Our dear friend and the former president of the Woodborough Community Association, Brian Leafe passed away last September.
Linda Taylor, current chairman of the WCA, said: “Brian was one of the first members of the WCA who contributed so much to the community of Woodborough.
“Over the years he has established and preserved many memorable events, creating happy memories for both young and old.”
Brian was a steadfast beacon of strength for our association. He was a font of information about the history of the village. If you needed a willing pair of hands, Brian was there on every occasion for events like the Hog Roast, one of his favourites, or the annual Steam Fair.
He joined the WCA a few years after it was started in 1967, and from then on was an encouraging voice along with his wife Mavis and their children. If a job needed doing or a decision made to get things rolling, you could rely on Brian to step forward and volunteer.
He served as chairman for quite a few years – and sometimes it was a family affair, with Brian as chairman, Mavis as secretary and his son Tim as treasurer.
Brian was determined to keep the WCA going and fought to make sure it survived with the help of other community-minded people like recent chairmen Richard Pietkiewicz, Laura Wardle and Linda Taylor.
One of the activities that was a favourite over the years was the village pantomime which entertained many villagers over the years and often included Brian as one of the dames.
One of the main reasons that Brian put so much time and effort into the WCA was to help people and groups in need. He ensured over the years that the WCA often helped villagers who needed support, whether it was funding for someone who wanted to attend a Scout Jamboree or the Over 60s party.
The Whist Drive that was run by Mary Derry and others in the village was transferred over to the WCA. Brian and Mavis eventually decided to transform it into a Bingo Night. Brian was a dedicated bingo player and also helped serving the tea and biscuits and handing out the prizes.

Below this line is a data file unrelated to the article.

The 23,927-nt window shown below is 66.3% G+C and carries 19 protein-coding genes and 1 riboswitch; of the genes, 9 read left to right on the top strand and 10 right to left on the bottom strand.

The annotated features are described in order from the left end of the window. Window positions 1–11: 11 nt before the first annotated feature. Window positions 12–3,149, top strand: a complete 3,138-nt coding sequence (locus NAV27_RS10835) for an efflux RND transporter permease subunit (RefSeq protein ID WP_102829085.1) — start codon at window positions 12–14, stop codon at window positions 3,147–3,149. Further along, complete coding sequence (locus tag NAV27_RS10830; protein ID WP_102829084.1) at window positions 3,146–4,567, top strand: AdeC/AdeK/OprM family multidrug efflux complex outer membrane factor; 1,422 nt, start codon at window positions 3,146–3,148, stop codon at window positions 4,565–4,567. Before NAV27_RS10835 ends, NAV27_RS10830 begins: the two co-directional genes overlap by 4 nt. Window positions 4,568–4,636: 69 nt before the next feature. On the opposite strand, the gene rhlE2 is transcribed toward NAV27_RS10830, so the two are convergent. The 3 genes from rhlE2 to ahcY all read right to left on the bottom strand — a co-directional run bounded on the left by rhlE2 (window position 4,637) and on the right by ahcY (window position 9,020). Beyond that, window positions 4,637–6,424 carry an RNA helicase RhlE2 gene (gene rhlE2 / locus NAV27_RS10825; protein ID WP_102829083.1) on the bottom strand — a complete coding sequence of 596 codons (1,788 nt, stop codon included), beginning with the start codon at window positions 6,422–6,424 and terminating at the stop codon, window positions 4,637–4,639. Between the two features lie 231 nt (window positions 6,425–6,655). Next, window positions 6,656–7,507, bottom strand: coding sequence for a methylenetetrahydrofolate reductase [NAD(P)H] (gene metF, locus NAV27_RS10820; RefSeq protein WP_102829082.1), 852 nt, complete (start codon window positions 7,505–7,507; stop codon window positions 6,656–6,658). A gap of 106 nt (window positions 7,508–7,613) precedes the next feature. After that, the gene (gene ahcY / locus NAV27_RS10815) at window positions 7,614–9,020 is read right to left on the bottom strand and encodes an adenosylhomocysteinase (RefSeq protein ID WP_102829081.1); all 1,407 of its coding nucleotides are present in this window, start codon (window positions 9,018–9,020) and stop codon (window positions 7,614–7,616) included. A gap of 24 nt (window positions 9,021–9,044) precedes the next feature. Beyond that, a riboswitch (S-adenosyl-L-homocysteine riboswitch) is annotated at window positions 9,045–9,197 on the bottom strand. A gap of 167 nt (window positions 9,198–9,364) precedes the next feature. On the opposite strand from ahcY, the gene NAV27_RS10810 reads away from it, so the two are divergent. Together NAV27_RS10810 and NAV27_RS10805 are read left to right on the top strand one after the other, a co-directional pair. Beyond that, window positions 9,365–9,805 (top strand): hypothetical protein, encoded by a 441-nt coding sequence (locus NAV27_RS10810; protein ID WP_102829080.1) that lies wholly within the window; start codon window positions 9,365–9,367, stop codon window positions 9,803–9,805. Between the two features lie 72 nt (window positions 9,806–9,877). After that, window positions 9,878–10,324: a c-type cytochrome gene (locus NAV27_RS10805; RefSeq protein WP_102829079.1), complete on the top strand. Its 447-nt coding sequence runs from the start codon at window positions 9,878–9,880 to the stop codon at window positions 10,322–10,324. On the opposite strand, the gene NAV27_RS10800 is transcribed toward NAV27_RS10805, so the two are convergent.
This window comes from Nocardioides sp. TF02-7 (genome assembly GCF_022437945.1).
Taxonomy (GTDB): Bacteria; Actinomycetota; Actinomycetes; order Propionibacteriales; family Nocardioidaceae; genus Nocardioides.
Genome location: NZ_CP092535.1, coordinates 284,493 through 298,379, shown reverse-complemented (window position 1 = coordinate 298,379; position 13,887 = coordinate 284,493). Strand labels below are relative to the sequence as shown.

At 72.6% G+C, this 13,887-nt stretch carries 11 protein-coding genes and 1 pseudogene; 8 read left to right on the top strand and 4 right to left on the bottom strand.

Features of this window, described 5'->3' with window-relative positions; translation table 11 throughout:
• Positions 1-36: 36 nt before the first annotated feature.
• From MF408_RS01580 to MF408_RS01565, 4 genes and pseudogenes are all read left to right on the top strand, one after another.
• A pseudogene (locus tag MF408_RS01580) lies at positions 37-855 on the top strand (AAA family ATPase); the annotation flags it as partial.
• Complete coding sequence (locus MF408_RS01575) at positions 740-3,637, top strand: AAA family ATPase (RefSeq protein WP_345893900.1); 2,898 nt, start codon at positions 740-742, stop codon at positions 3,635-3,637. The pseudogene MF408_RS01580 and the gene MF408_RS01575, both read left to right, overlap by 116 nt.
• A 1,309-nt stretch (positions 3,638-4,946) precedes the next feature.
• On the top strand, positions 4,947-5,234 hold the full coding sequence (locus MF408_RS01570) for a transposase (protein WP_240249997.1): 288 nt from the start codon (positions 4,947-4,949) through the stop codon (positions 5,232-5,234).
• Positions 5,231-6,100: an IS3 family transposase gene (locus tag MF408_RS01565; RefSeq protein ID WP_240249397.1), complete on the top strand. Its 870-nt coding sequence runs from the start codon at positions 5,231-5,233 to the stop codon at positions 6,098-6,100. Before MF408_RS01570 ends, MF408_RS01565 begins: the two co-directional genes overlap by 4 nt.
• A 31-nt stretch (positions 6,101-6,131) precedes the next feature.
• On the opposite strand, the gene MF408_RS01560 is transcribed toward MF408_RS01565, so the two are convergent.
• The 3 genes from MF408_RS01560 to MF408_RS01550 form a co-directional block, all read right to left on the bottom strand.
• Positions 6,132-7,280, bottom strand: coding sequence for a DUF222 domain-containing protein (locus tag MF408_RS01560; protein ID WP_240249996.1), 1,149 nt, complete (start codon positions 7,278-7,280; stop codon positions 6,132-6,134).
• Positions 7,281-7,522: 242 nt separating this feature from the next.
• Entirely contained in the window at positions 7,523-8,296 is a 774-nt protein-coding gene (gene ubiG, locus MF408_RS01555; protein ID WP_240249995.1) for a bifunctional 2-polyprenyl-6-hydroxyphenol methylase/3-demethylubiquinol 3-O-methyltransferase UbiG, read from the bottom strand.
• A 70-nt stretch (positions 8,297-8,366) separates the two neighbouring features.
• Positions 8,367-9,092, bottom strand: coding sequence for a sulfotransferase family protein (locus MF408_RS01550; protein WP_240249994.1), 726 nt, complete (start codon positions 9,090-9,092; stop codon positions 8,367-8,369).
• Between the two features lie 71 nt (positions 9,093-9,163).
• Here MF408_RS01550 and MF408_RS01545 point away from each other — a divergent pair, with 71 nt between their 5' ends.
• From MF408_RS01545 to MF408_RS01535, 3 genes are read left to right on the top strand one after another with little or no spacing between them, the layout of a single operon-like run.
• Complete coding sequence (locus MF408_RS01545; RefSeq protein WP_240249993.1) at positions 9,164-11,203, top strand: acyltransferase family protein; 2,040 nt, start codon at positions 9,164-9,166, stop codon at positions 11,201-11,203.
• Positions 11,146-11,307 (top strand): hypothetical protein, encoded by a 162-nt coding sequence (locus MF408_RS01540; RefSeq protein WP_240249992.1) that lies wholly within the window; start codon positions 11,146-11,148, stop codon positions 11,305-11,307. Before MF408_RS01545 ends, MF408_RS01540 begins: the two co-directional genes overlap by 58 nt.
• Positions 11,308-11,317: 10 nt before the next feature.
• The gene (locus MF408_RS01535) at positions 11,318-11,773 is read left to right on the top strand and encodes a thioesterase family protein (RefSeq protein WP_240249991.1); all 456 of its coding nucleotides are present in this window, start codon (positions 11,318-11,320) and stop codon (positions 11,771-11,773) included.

He could also often be seen at concerts, dances, and shows at the village hall, sitting at the door taking tickets and greeting everyone as they arrived.
Although he was often called upon to ‘say a word’ at public events such as the Street Market, he was a man of few words and would gladly hand the microphone over to someone else.
He also played an important part in erecting a beacon on the village’s Governor’s Field, which he enjoyed many times over the year when it was lit for village activities like Bonfire Night and the Xmas carols singing.
He even took on the onerous task of entertaining the children at Christmas by donning the Santa costume and handing out oranges and sweets. Do you think anyone recognized his gruff but friendly voice?
He also enjoyed the more recent introduction of the Community Film Nights at the Village Hall, coming along with Mavis and sitting at the back to enjoy an evening out.
There are so many different ways that Brian helped his village over the years, that is it difficult to name them all. But we can certainly say he will be missed by all of us.
Bless you Brian and may you rest in peace.